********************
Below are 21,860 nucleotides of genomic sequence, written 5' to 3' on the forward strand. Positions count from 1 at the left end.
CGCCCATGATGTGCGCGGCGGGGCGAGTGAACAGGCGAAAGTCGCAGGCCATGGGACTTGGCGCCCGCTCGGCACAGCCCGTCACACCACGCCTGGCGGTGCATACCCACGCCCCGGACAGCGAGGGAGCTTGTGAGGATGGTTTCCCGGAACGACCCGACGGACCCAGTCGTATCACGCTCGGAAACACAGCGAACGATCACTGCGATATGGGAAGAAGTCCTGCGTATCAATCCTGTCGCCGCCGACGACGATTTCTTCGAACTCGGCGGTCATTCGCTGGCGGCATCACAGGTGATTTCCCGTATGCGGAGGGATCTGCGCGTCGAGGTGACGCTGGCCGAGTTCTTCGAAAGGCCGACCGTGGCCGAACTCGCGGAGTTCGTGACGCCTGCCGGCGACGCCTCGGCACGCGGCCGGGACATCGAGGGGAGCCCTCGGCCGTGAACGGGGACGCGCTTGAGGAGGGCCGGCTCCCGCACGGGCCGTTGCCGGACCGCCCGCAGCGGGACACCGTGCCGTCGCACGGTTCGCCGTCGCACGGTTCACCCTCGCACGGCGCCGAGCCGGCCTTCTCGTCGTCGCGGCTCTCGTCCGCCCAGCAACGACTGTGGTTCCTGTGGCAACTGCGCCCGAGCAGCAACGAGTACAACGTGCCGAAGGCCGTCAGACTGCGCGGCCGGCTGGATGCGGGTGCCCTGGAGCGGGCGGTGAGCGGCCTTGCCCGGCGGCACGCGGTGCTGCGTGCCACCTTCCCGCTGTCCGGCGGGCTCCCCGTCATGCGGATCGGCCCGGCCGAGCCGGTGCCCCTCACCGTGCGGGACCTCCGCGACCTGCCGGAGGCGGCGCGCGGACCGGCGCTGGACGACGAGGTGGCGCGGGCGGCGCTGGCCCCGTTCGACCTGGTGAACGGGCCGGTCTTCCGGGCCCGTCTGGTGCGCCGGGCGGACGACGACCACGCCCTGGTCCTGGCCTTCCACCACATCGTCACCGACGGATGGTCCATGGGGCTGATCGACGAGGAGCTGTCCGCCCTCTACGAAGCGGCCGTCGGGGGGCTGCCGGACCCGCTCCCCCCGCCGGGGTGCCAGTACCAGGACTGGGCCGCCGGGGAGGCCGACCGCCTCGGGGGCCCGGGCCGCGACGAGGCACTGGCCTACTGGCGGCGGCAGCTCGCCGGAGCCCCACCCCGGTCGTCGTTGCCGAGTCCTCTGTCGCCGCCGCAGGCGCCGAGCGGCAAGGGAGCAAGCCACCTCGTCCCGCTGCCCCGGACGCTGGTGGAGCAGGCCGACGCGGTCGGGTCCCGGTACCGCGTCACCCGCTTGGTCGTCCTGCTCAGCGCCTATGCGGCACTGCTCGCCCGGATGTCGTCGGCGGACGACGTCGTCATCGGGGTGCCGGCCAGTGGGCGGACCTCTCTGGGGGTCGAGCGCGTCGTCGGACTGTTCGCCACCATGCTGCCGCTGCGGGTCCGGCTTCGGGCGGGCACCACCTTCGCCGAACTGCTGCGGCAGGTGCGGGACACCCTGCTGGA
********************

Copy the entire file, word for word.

Below are 21,860 nucleotides of genomic sequence, written 5' to 3' on the forward strand. Positions count from 1 at the left end.
CGCCCATGATGTGCGCGGCGGGGCGAGTGAACAGGCGAAAGTCGCAGGCCATGGGACTTGGCGCCCGCTCGGCACAGCCCGTCACACCACGCCTGGCGGTGCATACCCACGCCCCGGACAGCGAGGGAGCTTGTGAGGATGGTTTCCCGGAACGACCCGACGGACCCAGTCGTATCACGCTCGGAAACACAGCGAACGATCACTGCGATATGGGAAGAAGTCCTGCGTATCAATCCTGTCGCCGCCGACGACGATTTCTTCGAACTCGGCGGTCATTCGCTGGCGGCATCACAGGTGATTTCCCGTATGCGGAGGGATCTGCGCGTCGAGGTGACGCTGGCCGAGTTCTTCGAAAGGCCGACCGTGGCCGAACTCGCGGAGTTCGTGACGCCTGCCGGCGACGCCTCGGCACGCGGCCGGGACATCGAGGGGAGCCCTCGGCCGTGAACGGGGACGCGCTTGAGGAGGGCCGGCTCCCGCACGGGCCGTTGCCGGACCGCCCGCAGCGGGACACCGTGCCGTCGCACGGTTCGCCGTCGCACGGTTCACCCTCGCACGGCGCCGAGCCGGCCTTCTCGTCGTCGCGGCTCTCGTCCGCCCAGCAACGACTGTGGTTCCTGTGGCAACTGCGCCCGAGCAGCAACGAGTACAACGTGCCGAAGGCCGTCAGACTGCGCGGCCGGCTGGATGCGGGTGCCCTGGAGCGGGCGGTGAGCGGCCTTGCCCGGCGGCACGCGGTGCTGCGTGCCACCTTCCCGCTGTCCGGCGGGCTCCCCGTCATGCGGATCGGCCCGGCCGAGCCGGTGCCCCTCACCGTGCGGGACCTCCGCGACCTGCCGGAGGCGGCGCGCGGACCGGCGCTGGACGACGAGGTGGCGCGGGCGGCGCTGGCCCCGTTCGACCTGGTGAACGGGCCGGTCTTCCGGGCCCGTCTGGTGCGCCGGGCGGACGACGACCACGCCCTGGTCCTGGCCTTCCACCACATCGTCACCGACGGATGGTCCATGGGGCTGATCGACGAGGAGCTGTCCGCCCTCTACGAAGCGGCCGTCGGGGGGCTGCCGGACCCGCTCCCCCCGCCGGGGTGCCAGTACCAGGACTGGGCCGCCGGGGAGGCCGACCGCCTCGGGGGCCCGGGCCGCGACGAGGCACTGGCCTACTGGCGGCGGCAGCTCGCCGGAGCCCCACCCCGGTCGTCGTTGCCGAGTCCTCTGTCGCCGCCGCAGGCGCCGAGCGGCAAGGGAGCAAGCCACCTCGTCCCGCTGCCCCGGACGCTGGTGGAGCAGGCCGACGCGGTCGGGTCCCGGTACCGCGTCACCCGCTTGGTCGTCCTGCTCAGCGCCTATGCGGCACTGCTCGCCCGGATGTCGTCGGCGGACGACGTCGTCATCGGGGTGCCGGCCAGTGGGCGGACCTCTCTGGGGGTCGAGCGCGTCGTCGGACTGTTCGCCACCATGCTGCCGCTGCGGGTCCGGCTTCGGGCGGGCACCACCTTCGCCGAACTGCTGCGGCAGGTGCGGGACACCCTGCTGGA